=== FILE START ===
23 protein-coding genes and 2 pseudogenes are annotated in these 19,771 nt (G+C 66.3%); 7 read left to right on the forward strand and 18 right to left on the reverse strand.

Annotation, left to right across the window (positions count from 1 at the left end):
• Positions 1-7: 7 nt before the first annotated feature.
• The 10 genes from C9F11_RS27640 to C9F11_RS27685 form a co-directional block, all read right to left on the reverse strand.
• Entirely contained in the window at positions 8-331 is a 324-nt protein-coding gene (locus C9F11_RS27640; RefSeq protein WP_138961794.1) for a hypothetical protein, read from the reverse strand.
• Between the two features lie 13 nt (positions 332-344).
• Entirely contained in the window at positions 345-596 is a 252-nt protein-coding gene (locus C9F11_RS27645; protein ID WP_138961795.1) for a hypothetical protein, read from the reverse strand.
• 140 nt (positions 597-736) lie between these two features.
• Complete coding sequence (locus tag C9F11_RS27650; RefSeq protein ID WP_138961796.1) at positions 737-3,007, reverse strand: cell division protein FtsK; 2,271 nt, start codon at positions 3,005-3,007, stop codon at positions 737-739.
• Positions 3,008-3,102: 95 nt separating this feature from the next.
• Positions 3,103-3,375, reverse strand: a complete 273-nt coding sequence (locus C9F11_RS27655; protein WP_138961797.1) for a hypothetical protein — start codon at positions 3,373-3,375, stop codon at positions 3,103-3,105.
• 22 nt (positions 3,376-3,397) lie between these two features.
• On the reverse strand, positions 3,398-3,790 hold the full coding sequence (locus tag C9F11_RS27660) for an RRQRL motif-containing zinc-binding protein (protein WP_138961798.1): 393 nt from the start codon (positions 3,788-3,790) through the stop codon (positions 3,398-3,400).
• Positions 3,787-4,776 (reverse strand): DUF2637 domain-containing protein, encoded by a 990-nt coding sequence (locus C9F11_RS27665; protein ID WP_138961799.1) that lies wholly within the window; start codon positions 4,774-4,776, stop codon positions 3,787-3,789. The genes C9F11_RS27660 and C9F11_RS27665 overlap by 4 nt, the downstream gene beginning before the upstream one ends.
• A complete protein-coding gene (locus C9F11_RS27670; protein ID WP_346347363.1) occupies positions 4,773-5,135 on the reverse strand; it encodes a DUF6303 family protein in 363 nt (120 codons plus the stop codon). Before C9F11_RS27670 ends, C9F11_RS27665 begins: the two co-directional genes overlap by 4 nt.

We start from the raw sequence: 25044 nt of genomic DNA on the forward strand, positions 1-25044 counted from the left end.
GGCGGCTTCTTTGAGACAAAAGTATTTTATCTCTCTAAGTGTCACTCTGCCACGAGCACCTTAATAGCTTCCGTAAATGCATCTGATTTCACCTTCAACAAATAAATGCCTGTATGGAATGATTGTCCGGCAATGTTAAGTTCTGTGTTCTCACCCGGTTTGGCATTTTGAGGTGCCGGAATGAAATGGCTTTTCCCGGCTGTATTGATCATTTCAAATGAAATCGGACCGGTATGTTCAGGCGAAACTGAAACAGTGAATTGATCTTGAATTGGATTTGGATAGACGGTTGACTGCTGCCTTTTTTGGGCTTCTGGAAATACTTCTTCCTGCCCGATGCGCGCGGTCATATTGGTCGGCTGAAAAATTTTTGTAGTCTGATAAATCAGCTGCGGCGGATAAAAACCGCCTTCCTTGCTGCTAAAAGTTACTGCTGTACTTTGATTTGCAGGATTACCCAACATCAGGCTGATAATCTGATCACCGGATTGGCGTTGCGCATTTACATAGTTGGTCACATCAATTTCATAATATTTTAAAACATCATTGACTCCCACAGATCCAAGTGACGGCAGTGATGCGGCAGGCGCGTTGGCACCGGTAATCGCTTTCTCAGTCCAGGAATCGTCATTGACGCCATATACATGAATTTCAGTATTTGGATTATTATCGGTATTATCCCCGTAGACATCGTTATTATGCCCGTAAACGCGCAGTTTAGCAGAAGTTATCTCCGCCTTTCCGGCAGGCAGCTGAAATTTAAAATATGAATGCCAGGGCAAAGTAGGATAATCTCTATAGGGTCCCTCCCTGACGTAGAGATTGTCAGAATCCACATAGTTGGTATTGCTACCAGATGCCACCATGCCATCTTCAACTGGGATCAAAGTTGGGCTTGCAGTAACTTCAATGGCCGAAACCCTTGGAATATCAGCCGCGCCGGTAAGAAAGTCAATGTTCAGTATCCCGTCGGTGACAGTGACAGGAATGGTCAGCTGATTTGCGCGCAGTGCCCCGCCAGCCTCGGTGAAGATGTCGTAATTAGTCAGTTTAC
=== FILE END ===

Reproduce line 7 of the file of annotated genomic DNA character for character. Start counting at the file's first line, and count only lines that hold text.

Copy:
• Entirely contained in the window at positions 345-596 is a 252-nt protein-coding gene (locus C9F11_RS27645; protein ID WP_138961795.1) for a hypothetical protein, read from the reverse strand.